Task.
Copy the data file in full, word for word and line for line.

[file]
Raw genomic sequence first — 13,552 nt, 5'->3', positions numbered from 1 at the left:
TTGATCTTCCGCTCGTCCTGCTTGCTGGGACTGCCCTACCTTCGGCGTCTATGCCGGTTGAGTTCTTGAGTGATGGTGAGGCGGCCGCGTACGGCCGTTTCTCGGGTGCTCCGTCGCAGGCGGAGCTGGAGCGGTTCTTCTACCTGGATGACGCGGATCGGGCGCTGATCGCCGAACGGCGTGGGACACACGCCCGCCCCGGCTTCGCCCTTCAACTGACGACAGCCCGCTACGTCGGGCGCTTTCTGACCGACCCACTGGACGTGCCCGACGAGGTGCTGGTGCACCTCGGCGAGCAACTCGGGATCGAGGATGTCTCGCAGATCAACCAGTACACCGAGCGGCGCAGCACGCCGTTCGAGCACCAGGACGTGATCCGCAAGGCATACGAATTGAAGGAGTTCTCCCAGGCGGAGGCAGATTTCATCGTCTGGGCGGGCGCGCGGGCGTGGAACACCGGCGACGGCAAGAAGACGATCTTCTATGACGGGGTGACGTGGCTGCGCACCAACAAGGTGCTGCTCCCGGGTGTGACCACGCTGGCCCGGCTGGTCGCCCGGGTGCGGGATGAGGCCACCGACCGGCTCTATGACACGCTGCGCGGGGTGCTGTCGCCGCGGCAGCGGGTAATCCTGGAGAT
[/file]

Raw genomic sequence first — 13,552 nt, 5'->3', positions numbered from 1 at the left:
TTGATCTTCCGCTCGTCCTGCTTGCTGGGACTGCCCTACCTTCGGCGTCTATGCCGGTTGAGTTCTTGAGTGATGGTGAGGCGGCCGCGTACGGCCGTTTCTCGGGTGCTCCGTCGCAGGCGGAGCTGGAGCGGTTCTTCTACCTGGATGACGCGGATCGGGCGCTGATCGCCGAACGGCGTGGGACACACGCCCGCCCCGGCTTCGCCCTTCAACTGACGACAGCCCGCTACGTCGGGCGCTTTCTGACCGACCCACTGGACGTGCCCGACGAGGTGCTGGTGCACCTCGGCGAGCAACTCGGGATCGAGGATGTCTCGCAGATCAACCAGTACACCGAGCGGCGCAGCACGCCGTTCGAGCACCAGGACGTGATCCGCAAGGCATACGAATTGAAGGAGTTCTCCCAGGCGGAGGCAGATTTCATCGTCTGGGCGGGCGCGCGGGCGTGGAACACCGGCGACGGCAAGAAGACGATCTTCTATGACGGGGTGACGTGGCTGCGCACCAACAAGGTGCTGCTCCCGGGTGTGACCACGCTGGCCCGGCTGGTCGCCCGGGTGCGGGATGAGGCCACCGACCGGCTCTATGACACGCTGCGCGGGGTGCTGTCGCCGCGGCAGCGGGTAATCCTGGAGAT